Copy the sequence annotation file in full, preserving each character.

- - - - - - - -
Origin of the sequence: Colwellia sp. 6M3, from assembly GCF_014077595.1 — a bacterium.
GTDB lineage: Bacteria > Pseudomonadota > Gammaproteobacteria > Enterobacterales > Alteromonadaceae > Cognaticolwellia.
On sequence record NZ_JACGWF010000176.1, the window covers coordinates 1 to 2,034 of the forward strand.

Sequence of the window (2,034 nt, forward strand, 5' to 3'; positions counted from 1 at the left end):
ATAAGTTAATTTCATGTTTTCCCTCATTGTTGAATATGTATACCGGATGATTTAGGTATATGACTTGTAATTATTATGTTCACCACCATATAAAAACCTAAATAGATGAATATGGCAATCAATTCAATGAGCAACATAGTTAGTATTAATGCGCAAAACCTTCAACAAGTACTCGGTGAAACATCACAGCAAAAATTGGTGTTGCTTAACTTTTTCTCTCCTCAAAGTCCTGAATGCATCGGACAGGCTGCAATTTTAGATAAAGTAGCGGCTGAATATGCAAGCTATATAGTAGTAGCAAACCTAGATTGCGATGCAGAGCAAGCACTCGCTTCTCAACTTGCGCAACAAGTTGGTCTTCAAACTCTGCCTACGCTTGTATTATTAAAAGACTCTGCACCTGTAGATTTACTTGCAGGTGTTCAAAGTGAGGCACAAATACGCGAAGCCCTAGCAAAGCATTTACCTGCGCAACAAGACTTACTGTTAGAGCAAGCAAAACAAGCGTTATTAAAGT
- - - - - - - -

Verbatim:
Origin of the sequence: Colwellia sp. 6M3, from assembly GCF_014077595.1 — a bacterium.
GTDB lineage: Bacteria > Pseudomonadota > Gammaproteobacteria > Enterobacterales > Alteromonadaceae > Cognaticolwellia.
On sequence record NZ_JACGWF010000176.1, the window covers coordinates 1 to 2,034 of the forward strand.

Sequence of the window (2,034 nt, forward strand, 5' to 3'; positions counted from 1 at the left end):
ATAAGTTAATTTCATGTTTTCCCTCATTGTTGAATATGTATACCGGATGATTTAGGTATATGACTTGTAATTATTATGTTCACCACCATATAAAAACCTAAATAGATGAATATGGCAATCAATTCAATGAGCAACATAGTTAGTATTAATGCGCAAAACCTTCAACAAGTACTCGGTGAAACATCACAGCAAAAATTGGTGTTGCTTAACTTTTTCTCTCCTCAAAGTCCTGAATGCATCGGACAGGCTGCAATTTTAGATAAAGTAGCGGCTGAATATGCAAGCTATATAGTAGTAGCAAACCTAGATTGCGATGCAGAGCAAGCACTCGCTTCTCAACTTGCGCAACAAGTTGGTCTTCAAACTCTGCCTACGCTTGTATTATTAAAAGACTCTGCACCTGTAGATTTACTTGCAGGTGTTCAAAGTGAGGCACAAATACGCGAAGCCCTAGCAAAGCATTTACCTGCGCAACAAGACTTACTGTTAGAGCAAGCAAAACAAGCGTTATTAAAGT